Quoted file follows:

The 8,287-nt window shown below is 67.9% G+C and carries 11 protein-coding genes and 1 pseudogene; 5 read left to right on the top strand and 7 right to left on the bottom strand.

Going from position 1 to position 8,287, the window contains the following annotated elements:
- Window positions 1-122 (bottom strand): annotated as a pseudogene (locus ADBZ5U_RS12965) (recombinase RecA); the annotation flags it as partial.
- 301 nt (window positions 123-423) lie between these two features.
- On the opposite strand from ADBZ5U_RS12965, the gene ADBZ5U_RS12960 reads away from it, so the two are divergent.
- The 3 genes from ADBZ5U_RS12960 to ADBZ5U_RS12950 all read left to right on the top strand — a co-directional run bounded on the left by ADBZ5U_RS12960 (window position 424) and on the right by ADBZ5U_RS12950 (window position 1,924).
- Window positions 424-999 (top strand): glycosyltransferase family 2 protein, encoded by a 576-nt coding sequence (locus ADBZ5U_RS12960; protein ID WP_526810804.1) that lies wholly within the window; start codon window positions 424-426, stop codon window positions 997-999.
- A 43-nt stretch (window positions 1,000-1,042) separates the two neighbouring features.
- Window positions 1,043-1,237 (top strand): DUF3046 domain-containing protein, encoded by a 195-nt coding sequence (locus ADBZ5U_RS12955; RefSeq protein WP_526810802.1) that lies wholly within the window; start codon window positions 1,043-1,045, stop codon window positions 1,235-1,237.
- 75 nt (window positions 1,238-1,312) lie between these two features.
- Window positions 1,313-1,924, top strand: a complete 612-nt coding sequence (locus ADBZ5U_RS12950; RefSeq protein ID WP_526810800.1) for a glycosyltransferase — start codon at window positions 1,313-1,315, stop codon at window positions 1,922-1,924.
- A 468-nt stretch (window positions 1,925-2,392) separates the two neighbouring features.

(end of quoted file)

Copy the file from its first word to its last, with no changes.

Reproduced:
The 8,287-nt window shown below is 67.9% G+C and carries 11 protein-coding genes and 1 pseudogene; 5 read left to right on the top strand and 7 right to left on the bottom strand.

Going from position 1 to position 8,287, the window contains the following annotated elements:
- Window positions 1-122 (bottom strand): annotated as a pseudogene (locus ADBZ5U_RS12965) (recombinase RecA); the annotation flags it as partial.
- 301 nt (window positions 123-423) lie between these two features.
- On the opposite strand from ADBZ5U_RS12965, the gene ADBZ5U_RS12960 reads away from it, so the two are divergent.
- The 3 genes from ADBZ5U_RS12960 to ADBZ5U_RS12950 all read left to right on the top strand — a co-directional run bounded on the left by ADBZ5U_RS12960 (window position 424) and on the right by ADBZ5U_RS12950 (window position 1,924).
- Window positions 424-999 (top strand): glycosyltransferase family 2 protein, encoded by a 576-nt coding sequence (locus ADBZ5U_RS12960; protein ID WP_526810804.1) that lies wholly within the window; start codon window positions 424-426, stop codon window positions 997-999.
- A 43-nt stretch (window positions 1,000-1,042) separates the two neighbouring features.
- Window positions 1,043-1,237 (top strand): DUF3046 domain-containing protein, encoded by a 195-nt coding sequence (locus ADBZ5U_RS12955; RefSeq protein WP_526810802.1) that lies wholly within the window; start codon window positions 1,043-1,045, stop codon window positions 1,235-1,237.
- 75 nt (window positions 1,238-1,312) lie between these two features.
- Window positions 1,313-1,924, top strand: a complete 612-nt coding sequence (locus ADBZ5U_RS12950; RefSeq protein ID WP_526810800.1) for a glycosyltransferase — start codon at window positions 1,313-1,315, stop codon at window positions 1,922-1,924.
- A 468-nt stretch (window positions 1,925-2,392) separates the two neighbouring features.